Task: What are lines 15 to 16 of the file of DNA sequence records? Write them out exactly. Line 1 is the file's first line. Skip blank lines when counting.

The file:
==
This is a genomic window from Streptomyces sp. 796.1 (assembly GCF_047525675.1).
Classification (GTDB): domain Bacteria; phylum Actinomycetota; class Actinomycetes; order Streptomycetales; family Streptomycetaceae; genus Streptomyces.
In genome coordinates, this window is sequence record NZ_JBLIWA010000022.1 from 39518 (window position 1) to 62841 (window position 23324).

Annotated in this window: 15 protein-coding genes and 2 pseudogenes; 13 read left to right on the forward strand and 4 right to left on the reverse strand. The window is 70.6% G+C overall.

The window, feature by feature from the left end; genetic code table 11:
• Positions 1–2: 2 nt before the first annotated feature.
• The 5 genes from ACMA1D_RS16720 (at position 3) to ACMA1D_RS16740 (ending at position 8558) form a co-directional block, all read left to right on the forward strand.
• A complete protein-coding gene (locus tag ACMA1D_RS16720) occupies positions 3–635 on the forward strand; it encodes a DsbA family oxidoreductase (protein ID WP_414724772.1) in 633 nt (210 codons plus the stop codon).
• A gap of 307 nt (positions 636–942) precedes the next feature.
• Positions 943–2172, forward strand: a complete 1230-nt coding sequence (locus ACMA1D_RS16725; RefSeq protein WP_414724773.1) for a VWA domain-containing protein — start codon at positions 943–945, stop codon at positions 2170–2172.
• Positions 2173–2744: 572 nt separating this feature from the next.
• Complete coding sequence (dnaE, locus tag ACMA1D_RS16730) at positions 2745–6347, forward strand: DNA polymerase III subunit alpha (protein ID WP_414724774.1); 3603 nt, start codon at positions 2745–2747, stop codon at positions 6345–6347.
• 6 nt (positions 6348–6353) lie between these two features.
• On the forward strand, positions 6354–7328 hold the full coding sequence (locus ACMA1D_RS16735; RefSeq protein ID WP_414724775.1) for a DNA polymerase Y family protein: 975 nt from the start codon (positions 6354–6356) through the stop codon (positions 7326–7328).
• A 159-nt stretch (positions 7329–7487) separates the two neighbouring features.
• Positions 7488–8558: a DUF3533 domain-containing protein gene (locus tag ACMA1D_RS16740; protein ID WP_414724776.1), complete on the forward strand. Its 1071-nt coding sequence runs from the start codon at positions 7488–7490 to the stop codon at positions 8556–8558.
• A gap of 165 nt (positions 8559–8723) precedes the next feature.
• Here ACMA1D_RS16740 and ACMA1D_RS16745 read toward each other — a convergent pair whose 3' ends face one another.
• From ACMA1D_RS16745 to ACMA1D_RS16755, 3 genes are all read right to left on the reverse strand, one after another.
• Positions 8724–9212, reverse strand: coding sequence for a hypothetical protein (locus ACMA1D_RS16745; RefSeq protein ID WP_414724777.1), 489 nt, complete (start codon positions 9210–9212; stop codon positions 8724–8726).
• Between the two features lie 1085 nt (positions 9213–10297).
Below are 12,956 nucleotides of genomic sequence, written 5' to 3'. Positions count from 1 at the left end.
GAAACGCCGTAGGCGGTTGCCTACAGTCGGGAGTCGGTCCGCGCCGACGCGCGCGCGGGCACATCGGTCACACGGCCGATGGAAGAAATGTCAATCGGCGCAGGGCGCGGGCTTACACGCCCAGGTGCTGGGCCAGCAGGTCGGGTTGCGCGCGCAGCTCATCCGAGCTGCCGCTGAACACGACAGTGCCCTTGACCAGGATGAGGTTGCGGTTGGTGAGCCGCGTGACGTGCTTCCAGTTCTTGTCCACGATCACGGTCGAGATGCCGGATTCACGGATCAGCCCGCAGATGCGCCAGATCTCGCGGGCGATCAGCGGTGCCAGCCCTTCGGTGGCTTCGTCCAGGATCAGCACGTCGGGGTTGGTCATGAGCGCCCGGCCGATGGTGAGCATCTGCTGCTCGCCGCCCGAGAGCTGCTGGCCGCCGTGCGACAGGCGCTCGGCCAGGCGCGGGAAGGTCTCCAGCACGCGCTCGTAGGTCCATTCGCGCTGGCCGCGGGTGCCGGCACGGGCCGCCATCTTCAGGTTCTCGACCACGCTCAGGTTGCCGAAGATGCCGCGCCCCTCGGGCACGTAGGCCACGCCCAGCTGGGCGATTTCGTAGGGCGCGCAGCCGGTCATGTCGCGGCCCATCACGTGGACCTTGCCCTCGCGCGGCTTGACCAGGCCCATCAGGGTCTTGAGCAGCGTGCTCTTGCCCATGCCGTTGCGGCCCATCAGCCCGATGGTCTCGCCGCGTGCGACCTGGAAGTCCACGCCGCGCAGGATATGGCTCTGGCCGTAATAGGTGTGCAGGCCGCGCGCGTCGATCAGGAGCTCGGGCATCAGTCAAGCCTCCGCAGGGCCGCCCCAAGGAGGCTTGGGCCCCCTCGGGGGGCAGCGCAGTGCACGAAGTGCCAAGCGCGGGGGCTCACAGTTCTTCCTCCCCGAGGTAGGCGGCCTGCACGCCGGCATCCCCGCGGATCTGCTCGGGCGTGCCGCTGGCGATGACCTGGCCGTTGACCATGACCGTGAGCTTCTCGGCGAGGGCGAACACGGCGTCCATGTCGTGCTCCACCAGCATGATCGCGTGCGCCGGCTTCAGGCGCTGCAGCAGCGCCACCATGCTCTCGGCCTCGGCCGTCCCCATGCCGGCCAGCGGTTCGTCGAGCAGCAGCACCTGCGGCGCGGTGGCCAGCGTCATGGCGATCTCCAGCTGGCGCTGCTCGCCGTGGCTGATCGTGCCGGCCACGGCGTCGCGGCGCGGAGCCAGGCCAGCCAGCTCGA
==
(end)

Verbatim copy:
• A 159-nt stretch (positions 7329–7487) separates the two neighbouring features.
• Positions 7488–8558: a DUF3533 domain-containing protein gene (locus tag ACMA1D_RS16740; protein ID WP_414724776.1), complete on the forward strand. Its 1071-nt coding sequence runs from the start codon at positions 7488–7490 to the stop codon at positions 8556–8558.